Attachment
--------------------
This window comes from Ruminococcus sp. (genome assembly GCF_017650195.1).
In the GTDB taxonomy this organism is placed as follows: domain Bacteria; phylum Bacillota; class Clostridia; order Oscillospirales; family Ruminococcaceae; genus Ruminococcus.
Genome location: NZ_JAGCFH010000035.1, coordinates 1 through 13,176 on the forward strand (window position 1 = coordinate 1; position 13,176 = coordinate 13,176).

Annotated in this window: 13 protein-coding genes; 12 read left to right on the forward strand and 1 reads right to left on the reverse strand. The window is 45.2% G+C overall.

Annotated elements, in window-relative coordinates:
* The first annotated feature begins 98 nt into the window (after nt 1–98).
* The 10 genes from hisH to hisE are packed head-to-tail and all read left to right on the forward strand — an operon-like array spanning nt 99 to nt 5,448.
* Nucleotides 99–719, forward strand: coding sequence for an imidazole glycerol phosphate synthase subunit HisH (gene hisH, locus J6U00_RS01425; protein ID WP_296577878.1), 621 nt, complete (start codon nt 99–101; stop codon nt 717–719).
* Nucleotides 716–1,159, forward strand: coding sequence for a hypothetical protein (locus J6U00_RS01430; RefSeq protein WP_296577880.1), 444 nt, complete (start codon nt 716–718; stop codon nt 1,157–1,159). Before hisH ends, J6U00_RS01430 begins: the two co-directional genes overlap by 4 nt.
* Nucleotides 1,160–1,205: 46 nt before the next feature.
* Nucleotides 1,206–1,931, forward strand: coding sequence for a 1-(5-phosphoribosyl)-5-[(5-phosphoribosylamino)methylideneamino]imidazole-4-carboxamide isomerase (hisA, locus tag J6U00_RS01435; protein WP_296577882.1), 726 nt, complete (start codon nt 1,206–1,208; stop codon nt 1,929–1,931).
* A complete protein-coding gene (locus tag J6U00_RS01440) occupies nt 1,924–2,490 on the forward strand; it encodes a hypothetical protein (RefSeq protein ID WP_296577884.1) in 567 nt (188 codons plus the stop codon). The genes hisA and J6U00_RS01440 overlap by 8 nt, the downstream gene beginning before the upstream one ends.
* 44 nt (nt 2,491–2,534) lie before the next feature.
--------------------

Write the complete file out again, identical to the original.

This window comes from Ruminococcus sp. (genome assembly GCF_017650195.1).
In the GTDB taxonomy this organism is placed as follows: domain Bacteria; phylum Bacillota; class Clostridia; order Oscillospirales; family Ruminococcaceae; genus Ruminococcus.
Genome location: NZ_JAGCFH010000035.1, coordinates 1 through 13,176 on the forward strand (window position 1 = coordinate 1; position 13,176 = coordinate 13,176).

Annotated in this window: 13 protein-coding genes; 12 read left to right on the forward strand and 1 reads right to left on the reverse strand. The window is 45.2% G+C overall.

Annotated elements, in window-relative coordinates:
* The first annotated feature begins 98 nt into the window (after nt 1–98).
* The 10 genes from hisH to hisE are packed head-to-tail and all read left to right on the forward strand — an operon-like array spanning nt 99 to nt 5,448.
* Nucleotides 99–719, forward strand: coding sequence for an imidazole glycerol phosphate synthase subunit HisH (gene hisH, locus J6U00_RS01425; protein ID WP_296577878.1), 621 nt, complete (start codon nt 99–101; stop codon nt 717–719).
* Nucleotides 716–1,159, forward strand: coding sequence for a hypothetical protein (locus J6U00_RS01430; RefSeq protein WP_296577880.1), 444 nt, complete (start codon nt 716–718; stop codon nt 1,157–1,159). Before hisH ends, J6U00_RS01430 begins: the two co-directional genes overlap by 4 nt.
* Nucleotides 1,160–1,205: 46 nt before the next feature.
* Nucleotides 1,206–1,931, forward strand: coding sequence for a 1-(5-phosphoribosyl)-5-[(5-phosphoribosylamino)methylideneamino]imidazole-4-carboxamide isomerase (hisA, locus tag J6U00_RS01435; protein WP_296577882.1), 726 nt, complete (start codon nt 1,206–1,208; stop codon nt 1,929–1,931).
* A complete protein-coding gene (locus tag J6U00_RS01440) occupies nt 1,924–2,490 on the forward strand; it encodes a hypothetical protein (RefSeq protein ID WP_296577884.1) in 567 nt (188 codons plus the stop codon). The genes hisA and J6U00_RS01440 overlap by 8 nt, the downstream gene beginning before the upstream one ends.
* 44 nt (nt 2,491–2,534) lie before the next feature.